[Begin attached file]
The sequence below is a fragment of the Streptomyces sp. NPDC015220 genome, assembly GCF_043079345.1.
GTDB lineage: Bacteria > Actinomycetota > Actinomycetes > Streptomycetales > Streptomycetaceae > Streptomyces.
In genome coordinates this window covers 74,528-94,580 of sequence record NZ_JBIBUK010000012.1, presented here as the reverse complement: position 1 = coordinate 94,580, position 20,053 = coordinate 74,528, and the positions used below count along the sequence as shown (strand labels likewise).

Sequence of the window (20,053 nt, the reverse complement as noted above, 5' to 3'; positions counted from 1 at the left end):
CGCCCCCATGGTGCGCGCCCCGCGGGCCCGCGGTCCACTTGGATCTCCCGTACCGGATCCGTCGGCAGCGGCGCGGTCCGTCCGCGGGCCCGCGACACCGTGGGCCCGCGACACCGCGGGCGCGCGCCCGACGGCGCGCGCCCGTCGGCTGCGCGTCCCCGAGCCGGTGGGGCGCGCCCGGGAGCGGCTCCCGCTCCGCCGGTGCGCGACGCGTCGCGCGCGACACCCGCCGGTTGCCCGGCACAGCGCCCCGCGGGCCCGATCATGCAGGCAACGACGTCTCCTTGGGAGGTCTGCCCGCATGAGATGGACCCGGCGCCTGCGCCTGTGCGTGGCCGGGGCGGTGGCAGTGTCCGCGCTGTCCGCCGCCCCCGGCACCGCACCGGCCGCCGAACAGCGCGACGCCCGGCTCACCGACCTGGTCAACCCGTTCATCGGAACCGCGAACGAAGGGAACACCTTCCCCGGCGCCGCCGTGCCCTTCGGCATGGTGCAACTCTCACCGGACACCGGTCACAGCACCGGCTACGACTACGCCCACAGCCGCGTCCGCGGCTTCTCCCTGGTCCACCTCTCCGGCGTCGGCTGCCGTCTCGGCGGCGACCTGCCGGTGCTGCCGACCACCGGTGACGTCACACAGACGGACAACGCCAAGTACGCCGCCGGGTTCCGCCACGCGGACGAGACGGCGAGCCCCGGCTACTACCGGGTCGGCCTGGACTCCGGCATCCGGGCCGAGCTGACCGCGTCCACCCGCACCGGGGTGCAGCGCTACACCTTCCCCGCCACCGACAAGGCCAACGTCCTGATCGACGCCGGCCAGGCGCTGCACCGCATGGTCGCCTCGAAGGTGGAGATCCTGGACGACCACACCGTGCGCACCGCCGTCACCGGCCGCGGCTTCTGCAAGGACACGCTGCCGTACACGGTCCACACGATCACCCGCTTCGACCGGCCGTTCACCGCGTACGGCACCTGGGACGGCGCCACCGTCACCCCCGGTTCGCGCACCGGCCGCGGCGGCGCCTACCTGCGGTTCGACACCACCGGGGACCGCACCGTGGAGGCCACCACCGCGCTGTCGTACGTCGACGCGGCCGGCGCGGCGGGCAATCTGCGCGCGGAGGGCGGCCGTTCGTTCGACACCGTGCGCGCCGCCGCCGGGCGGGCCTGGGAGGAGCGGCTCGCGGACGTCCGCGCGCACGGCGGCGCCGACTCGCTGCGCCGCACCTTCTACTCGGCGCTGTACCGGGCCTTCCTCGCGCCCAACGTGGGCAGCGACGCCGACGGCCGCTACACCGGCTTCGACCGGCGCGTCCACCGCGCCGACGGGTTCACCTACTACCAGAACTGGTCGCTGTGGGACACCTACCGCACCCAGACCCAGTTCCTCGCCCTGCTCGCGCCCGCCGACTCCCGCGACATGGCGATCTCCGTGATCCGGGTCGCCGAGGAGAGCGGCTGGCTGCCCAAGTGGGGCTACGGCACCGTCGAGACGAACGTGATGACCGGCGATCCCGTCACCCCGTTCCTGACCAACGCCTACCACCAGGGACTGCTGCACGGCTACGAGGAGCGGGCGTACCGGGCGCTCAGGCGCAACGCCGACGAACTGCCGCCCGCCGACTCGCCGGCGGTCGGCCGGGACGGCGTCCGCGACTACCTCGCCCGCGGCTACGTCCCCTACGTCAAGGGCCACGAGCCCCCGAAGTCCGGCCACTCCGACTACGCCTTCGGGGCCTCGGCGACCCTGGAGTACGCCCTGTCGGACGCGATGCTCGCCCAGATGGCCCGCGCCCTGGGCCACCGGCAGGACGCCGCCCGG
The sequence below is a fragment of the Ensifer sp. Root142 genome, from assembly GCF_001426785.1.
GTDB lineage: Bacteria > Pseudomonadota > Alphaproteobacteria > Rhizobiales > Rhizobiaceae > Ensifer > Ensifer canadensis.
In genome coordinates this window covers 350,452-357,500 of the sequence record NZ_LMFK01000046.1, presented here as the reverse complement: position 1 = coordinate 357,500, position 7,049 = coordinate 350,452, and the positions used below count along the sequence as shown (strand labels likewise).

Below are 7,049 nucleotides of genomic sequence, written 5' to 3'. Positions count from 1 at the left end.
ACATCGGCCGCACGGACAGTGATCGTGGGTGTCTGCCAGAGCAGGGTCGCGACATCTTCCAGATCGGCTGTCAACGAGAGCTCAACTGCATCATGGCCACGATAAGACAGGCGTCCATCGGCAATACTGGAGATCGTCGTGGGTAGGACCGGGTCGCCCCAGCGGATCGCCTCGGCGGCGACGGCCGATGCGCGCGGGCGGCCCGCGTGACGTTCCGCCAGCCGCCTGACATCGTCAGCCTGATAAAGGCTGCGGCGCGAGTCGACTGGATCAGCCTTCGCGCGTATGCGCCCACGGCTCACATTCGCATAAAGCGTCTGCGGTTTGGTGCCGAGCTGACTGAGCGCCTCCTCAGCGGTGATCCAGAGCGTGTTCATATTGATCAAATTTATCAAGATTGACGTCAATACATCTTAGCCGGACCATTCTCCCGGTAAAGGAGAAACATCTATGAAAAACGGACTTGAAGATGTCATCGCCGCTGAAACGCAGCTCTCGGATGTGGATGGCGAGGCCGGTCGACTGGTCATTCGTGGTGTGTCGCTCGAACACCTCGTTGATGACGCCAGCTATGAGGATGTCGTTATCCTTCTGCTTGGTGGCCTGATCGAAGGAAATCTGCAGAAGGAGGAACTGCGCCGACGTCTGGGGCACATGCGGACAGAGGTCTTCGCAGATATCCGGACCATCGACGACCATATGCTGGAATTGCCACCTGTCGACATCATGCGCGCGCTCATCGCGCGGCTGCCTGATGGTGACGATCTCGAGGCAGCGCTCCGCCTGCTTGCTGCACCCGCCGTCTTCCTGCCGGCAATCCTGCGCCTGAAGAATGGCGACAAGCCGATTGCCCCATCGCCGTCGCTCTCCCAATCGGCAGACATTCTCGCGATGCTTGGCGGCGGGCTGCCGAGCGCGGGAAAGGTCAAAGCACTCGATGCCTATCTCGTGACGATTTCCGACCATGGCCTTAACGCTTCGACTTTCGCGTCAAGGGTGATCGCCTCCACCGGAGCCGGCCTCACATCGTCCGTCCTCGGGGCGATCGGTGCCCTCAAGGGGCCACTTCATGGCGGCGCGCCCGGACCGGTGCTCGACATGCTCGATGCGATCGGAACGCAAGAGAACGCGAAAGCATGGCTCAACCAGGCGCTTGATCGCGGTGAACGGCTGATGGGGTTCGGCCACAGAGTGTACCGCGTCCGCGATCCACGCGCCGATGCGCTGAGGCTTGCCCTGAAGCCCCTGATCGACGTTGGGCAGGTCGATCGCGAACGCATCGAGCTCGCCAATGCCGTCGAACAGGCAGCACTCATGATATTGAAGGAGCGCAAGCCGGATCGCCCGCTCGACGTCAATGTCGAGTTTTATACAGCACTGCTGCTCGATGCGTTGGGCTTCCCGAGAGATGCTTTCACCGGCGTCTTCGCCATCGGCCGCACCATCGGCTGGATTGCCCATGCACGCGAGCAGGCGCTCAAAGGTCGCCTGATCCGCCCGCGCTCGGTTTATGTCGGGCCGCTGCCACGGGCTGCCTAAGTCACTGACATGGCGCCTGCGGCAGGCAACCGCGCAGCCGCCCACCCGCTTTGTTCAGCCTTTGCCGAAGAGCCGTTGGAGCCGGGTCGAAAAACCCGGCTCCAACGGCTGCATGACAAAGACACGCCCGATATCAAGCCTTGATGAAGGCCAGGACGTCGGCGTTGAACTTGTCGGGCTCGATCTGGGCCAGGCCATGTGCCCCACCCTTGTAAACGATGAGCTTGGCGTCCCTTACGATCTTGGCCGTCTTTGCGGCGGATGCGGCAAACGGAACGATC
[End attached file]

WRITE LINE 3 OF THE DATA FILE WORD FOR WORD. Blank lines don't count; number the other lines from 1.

In genome coordinates this window covers 74,528-94,580 of sequence record NZ_JBIBUK010000012.1, presented here as the reverse complement: position 1 = coordinate 94,580, position 20,053 = coordinate 74,528, and the positions used below count along the sequence as shown (strand labels likewise).